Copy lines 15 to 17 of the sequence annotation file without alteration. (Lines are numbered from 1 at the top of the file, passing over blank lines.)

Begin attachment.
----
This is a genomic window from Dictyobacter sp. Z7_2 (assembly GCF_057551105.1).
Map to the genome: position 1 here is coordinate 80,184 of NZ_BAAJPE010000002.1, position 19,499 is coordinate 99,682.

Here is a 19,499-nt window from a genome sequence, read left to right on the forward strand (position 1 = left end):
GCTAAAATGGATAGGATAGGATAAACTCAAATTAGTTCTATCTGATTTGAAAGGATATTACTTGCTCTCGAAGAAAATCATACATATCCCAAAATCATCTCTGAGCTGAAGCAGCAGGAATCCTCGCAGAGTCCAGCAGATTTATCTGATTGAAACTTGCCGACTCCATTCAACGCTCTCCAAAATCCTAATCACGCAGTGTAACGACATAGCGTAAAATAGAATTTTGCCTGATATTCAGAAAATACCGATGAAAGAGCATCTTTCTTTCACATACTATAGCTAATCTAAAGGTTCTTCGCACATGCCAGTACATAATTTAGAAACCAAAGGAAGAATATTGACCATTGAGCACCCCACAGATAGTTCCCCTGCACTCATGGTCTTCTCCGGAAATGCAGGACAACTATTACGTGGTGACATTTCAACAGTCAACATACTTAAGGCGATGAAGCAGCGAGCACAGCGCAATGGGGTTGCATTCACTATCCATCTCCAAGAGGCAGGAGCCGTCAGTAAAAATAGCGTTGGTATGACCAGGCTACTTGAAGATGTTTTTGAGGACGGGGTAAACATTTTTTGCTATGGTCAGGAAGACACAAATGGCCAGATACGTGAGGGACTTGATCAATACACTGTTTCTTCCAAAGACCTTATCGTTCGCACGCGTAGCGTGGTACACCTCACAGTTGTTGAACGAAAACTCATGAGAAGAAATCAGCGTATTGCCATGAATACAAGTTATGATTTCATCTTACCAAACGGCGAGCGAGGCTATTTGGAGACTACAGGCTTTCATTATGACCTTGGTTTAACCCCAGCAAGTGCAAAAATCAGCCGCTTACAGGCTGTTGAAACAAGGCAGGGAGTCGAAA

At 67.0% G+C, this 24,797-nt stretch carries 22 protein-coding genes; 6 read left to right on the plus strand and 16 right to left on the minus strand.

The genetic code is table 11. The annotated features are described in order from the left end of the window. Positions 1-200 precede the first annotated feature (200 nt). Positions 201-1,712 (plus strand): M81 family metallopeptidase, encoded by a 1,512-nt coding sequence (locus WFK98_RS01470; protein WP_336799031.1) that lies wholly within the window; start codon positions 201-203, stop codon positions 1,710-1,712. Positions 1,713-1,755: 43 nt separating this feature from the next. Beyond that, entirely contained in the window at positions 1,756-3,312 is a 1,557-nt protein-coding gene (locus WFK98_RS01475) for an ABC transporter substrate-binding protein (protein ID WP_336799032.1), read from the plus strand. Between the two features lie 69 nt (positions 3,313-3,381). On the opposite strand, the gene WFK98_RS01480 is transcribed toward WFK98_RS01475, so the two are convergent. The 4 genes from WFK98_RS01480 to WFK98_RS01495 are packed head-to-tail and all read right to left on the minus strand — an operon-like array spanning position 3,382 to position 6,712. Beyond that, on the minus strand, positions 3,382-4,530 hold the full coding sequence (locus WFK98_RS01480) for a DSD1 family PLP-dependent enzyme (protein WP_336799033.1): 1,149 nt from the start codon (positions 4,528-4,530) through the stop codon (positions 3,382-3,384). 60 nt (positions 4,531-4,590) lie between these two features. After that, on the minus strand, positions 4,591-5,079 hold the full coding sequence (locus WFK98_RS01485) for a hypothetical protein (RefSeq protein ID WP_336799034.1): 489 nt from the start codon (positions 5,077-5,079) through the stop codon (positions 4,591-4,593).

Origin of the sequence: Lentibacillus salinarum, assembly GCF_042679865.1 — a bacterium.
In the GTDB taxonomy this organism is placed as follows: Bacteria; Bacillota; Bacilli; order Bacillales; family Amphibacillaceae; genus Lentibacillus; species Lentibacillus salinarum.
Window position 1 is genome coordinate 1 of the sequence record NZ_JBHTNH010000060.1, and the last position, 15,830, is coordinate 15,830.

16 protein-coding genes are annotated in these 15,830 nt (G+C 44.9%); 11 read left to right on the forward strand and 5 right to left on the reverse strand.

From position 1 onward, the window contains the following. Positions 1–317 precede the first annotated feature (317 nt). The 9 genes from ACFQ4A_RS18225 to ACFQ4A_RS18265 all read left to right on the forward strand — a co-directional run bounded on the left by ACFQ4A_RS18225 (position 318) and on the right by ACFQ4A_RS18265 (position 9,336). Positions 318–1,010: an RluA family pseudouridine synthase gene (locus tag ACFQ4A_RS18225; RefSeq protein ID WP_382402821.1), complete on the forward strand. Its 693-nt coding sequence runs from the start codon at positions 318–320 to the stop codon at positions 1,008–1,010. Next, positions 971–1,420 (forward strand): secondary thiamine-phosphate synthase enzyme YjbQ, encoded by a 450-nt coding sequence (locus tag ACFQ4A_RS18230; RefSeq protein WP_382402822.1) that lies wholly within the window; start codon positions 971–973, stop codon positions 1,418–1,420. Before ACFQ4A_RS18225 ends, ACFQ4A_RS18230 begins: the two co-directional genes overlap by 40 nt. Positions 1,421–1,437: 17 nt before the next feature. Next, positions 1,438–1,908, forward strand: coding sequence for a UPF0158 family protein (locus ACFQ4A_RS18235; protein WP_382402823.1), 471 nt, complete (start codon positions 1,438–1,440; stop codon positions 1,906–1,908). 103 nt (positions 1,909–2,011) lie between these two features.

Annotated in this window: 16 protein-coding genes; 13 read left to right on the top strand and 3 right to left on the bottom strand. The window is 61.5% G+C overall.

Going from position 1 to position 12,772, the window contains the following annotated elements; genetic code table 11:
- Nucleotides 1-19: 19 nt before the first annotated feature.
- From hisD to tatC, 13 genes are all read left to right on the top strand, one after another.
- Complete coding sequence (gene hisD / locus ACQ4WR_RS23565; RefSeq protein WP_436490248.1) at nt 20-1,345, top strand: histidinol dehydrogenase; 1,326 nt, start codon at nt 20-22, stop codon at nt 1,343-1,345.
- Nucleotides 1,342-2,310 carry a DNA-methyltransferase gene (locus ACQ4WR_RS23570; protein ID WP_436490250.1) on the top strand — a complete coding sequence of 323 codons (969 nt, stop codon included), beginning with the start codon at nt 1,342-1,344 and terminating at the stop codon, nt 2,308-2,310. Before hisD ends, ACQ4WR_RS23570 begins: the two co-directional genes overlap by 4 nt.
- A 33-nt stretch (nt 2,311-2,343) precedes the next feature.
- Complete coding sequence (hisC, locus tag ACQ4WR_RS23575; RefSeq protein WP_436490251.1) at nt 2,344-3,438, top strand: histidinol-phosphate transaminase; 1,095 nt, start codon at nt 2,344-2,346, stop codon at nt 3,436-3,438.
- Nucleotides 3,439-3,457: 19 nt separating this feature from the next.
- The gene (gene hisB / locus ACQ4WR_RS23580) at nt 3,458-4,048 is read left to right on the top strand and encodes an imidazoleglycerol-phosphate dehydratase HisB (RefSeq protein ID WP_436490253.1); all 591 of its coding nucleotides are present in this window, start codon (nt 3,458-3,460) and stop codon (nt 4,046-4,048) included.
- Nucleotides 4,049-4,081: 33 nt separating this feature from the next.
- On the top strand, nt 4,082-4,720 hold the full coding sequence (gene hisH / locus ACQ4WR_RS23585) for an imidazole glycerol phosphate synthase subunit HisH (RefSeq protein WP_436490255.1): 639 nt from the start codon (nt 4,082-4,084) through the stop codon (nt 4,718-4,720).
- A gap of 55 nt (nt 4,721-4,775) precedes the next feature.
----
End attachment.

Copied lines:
- From hisD to tatC, 13 genes are all read left to right on the top strand, one after another.
- Complete coding sequence (gene hisD / locus ACQ4WR_RS23565; RefSeq protein WP_436490248.1) at nt 20-1,345, top strand: histidinol dehydrogenase; 1,326 nt, start codon at nt 20-22, stop codon at nt 1,343-1,345.
- Nucleotides 1,342-2,310 carry a DNA-methyltransferase gene (locus ACQ4WR_RS23570; protein ID WP_436490250.1) on the top strand — a complete coding sequence of 323 codons (969 nt, stop codon included), beginning with the start codon at nt 1,342-1,344 and terminating at the stop codon, nt 2,308-2,310. Before hisD ends, ACQ4WR_RS23570 begins: the two co-directional genes overlap by 4 nt.